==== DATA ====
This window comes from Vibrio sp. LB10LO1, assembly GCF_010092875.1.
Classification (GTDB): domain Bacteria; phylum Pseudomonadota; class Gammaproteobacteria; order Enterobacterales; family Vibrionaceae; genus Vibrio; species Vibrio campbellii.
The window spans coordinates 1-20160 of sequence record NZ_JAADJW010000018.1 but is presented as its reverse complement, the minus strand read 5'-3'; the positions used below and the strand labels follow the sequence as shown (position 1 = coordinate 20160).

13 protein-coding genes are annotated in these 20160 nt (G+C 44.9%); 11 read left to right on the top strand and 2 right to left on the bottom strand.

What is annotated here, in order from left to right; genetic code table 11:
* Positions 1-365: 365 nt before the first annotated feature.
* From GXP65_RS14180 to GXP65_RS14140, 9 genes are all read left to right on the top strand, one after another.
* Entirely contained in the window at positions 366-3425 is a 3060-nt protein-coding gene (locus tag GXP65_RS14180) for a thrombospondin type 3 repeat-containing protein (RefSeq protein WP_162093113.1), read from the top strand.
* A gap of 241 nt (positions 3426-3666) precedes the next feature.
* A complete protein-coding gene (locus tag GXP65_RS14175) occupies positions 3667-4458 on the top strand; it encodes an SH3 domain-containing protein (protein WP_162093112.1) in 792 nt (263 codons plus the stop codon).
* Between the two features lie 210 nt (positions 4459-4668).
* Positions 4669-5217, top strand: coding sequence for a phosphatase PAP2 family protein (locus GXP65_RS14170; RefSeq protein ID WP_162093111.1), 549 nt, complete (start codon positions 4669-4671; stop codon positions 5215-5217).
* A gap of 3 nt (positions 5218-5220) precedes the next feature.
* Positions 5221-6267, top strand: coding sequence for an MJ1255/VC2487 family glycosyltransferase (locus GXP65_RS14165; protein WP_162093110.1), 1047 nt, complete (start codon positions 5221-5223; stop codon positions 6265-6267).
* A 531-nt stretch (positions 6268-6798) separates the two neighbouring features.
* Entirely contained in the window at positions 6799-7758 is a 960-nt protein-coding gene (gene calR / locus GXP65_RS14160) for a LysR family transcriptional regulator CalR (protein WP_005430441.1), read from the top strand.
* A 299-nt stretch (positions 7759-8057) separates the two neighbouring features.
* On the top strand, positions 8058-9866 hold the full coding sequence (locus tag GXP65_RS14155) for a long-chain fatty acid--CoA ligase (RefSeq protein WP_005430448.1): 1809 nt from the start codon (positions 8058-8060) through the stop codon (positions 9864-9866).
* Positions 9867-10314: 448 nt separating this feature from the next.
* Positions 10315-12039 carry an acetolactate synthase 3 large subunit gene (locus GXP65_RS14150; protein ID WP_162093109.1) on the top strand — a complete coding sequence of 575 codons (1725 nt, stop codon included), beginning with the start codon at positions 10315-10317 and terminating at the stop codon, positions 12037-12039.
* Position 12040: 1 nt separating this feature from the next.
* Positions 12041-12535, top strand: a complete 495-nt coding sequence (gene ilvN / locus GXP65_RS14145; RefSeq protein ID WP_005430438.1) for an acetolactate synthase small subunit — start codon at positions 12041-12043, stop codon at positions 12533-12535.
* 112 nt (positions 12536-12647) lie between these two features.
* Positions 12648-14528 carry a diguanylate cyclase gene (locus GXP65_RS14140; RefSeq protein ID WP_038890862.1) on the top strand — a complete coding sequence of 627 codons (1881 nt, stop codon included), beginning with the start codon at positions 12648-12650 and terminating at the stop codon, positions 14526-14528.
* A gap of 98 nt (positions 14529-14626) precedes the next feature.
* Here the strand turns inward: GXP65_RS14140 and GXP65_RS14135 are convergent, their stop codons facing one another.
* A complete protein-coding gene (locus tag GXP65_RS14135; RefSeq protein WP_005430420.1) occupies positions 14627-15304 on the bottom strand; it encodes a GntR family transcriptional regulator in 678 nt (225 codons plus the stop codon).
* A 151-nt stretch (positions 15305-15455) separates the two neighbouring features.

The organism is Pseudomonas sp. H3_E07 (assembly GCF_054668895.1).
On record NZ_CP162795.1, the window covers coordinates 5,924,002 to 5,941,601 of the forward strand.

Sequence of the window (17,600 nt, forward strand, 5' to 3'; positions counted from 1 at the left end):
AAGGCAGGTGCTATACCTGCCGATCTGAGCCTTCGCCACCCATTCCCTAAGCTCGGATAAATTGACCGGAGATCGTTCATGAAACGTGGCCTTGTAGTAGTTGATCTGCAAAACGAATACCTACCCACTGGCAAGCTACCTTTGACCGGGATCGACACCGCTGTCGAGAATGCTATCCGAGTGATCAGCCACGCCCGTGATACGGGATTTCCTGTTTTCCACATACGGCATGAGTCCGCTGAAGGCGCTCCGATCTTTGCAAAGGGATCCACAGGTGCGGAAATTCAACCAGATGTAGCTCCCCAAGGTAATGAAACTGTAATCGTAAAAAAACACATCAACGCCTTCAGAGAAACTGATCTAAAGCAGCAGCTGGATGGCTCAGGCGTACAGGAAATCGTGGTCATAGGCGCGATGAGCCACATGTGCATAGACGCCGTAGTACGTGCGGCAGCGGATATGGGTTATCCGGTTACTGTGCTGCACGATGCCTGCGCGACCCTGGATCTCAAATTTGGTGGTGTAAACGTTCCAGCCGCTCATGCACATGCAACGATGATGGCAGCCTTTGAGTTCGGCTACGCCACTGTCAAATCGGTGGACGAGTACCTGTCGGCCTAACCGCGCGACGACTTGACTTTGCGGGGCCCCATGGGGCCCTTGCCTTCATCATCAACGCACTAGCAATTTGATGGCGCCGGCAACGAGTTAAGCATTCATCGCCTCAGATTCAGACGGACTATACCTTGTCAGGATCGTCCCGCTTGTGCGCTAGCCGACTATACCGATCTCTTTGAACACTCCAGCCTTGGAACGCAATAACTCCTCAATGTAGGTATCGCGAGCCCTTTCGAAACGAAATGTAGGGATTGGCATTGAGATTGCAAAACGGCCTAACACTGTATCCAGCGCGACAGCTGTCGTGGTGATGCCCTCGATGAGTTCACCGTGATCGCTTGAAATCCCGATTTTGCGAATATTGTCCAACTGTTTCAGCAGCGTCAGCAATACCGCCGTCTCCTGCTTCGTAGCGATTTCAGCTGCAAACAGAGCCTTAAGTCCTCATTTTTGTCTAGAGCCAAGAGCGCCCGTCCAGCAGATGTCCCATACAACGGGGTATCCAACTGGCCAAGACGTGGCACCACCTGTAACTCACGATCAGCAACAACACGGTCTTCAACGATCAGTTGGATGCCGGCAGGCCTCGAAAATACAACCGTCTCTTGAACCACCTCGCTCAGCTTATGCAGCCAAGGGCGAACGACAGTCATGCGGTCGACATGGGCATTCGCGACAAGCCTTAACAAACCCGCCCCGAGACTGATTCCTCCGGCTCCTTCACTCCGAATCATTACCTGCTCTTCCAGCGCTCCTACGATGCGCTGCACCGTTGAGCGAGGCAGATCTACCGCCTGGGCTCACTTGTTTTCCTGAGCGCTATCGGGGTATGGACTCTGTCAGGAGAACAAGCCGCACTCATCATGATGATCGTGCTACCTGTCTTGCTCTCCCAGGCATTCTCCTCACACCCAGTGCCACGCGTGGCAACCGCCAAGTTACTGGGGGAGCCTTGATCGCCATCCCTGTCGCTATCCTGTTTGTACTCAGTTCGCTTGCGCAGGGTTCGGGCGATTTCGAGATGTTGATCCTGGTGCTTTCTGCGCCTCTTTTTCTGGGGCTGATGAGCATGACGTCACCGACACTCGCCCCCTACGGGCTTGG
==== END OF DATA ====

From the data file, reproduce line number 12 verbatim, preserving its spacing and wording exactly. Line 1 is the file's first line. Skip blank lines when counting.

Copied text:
* Positions 4669-5217, top strand: coding sequence for a phosphatase PAP2 family protein (locus GXP65_RS14170; RefSeq protein ID WP_162093111.1), 549 nt, complete (start codon positions 4669-4671; stop codon positions 5215-5217).